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President Clinton was more interested in "making a big political splash" than making good public policy in his drive to regulate teen smoking, a tobacco-state lawmaker said Sunday.

Trying to force a concessions from the White House, Rep. Charlie Rose, D-N.C., accused the president of targeting the tobacco industry "more for political reasons than from practicality of solving the problem."He was among the guests on ABC's "This Week with David Brinkley" who debated administration proposals, including bans on vending machines and cigarette brand name sports sponsorships and severe restrictions on tobacco advertising.

Tobacco companies and advertising interest groups filed lawsuits last week to challenge the measures.

Defending the White House plan, Food and Drug Commissioner David Kessler said the administration wants to reduce the access and appeal of cigarettes to youngsters.

"These are dangerous products and people do become addicted," he said. The proposals would become regulations if they survive a 90-day public comment period.

Rose suggested that Congress will fight the regulations, and urged Clinton to use the 90 days to iron out compromise legislation with tobacco interests.

"If anybody thinks this Congress is about regulating ... nicotine in cigarettes, they've forgotten what happened last November," Rose said.

To counter the regulations, Congress could gut the FDA budget, pass laws taking cigarettes out of Kessler's jurisdiction or pass a watered-down version of Clinton's plan without giving authority to FDA.

But Rose said Clinton can get much of what he wants through compromise legislation that averts FDA control. Industry groups have said they prefer that tobacco continue to be regulated by the Federal Trade Commission.

"I agree with a lot of what the president wants Dr. Kessler to do," Rose said. "I just don't want Dr. Kessler to do it."

The White House doubts that the tobacco industry could be trusted with voluntary compliance, though Clinton left the door open to compromise Thursday.

"It is far better to start right now ... than to wade through all this litigation" that regulation would bring, Clinton said in announcing his proposals.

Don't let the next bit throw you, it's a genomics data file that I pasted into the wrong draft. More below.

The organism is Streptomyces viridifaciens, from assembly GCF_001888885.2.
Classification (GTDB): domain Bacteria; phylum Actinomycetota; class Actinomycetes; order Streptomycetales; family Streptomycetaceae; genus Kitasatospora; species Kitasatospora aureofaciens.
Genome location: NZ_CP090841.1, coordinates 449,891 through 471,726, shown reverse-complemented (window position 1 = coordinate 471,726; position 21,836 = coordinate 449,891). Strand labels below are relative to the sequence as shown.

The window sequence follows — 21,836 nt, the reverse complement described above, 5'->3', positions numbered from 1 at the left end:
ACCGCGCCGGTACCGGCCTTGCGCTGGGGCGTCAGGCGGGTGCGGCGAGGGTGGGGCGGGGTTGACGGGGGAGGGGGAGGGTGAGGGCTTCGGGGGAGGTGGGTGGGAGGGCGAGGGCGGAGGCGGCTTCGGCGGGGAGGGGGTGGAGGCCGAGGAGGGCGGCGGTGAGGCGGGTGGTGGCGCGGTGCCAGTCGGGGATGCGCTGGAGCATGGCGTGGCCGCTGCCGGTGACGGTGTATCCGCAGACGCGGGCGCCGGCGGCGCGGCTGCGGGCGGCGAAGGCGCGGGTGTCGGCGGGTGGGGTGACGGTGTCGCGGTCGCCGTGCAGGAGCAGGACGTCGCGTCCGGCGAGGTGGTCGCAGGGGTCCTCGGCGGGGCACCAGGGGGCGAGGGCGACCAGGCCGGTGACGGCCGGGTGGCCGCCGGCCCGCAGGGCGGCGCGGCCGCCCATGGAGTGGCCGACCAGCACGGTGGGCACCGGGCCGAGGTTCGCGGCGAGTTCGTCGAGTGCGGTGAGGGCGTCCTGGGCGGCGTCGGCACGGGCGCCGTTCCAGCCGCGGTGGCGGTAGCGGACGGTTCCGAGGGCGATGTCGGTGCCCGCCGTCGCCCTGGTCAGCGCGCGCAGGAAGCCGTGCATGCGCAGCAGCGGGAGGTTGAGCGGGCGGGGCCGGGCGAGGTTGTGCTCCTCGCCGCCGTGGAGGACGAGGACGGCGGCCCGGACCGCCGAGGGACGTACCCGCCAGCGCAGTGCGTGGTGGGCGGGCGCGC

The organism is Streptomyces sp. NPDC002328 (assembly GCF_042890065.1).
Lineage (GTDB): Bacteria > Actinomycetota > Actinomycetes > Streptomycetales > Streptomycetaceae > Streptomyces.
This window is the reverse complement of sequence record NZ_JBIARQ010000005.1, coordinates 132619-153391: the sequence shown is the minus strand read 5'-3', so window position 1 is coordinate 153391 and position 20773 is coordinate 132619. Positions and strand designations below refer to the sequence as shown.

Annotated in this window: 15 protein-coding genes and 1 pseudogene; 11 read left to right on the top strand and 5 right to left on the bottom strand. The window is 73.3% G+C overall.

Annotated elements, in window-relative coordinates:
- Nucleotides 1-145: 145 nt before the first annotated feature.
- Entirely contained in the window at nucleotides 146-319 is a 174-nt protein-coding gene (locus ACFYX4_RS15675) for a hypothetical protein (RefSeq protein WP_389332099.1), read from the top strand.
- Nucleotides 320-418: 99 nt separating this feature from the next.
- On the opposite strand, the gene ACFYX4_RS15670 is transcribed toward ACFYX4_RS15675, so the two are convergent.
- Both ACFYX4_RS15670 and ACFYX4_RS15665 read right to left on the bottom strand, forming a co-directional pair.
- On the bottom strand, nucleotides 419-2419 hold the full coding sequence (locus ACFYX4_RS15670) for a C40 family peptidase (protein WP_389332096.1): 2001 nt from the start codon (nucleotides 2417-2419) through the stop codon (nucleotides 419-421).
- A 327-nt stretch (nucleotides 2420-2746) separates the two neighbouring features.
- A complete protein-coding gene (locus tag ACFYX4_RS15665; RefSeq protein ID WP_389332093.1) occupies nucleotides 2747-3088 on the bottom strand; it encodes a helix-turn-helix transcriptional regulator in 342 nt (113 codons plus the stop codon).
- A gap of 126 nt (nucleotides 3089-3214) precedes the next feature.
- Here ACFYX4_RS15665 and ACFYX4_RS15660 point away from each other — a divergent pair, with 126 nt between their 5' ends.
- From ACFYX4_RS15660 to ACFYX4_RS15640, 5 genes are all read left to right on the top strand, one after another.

Republican presidential hopeful Pat Buchanan, speaking Sunday on CBS' "Face the Nation," called Clinton's decision another example of intrusive federal government.

"Get big government, national government, out of it," said Buchanan, a former two-pack-a-day smoker. "Let this be done at the state and local level by the people themselves, but get the feds out of it."

Though Clinton's stance will hurt him in tobacco states, political aides think the general public is supportive of anti-smoking measures, especially those aimed at children.

"Unfortunately, the half of the White House that recommended the political trail of taking on the industry, causing lawsuits, stalling this for three or four years and making a big political splash, won out," Rose said.

He said Clinton could be hurt politically - "especially if by election time next year we're not doing anything but fussing."

The president said Friday he would look into the possibility of ending the tax deduction for cigarette advertising. In a sign of his eagerness to avoid FDA regulation, Rose did not rule out the idea Sunday.

"Everything's on the table," he said.

Eliminating the deduction only on cigarettes would be unfair, countered John Fithian, counsel for the Freedom to Advertise Coalition. Appearing on ABC, Fithian said that would amount to censoring speech.

Kessler argued that cigarette companies seduce children with sexy, splashy ads.

"We send very mixed signals to our children," the FDA chief said. "We tell them it's dangerous, then they see these ads that are glamorous. We tell them it's addictive, but they're walking around with the names of these products on shirts and hats. We tell them these products will kill them, but we have sporting events in their names."

The administration points to polls showing 30 percent of 3-year-olds and 90 percent of 6-year-olds can identify Joe Camel, the cigarette ad icon.

Fithian responded, "Children also recognize Snoopy and the Peanuts characters that are used to advertise Metropolitan Life ... but they are not rushing to buy life insurance."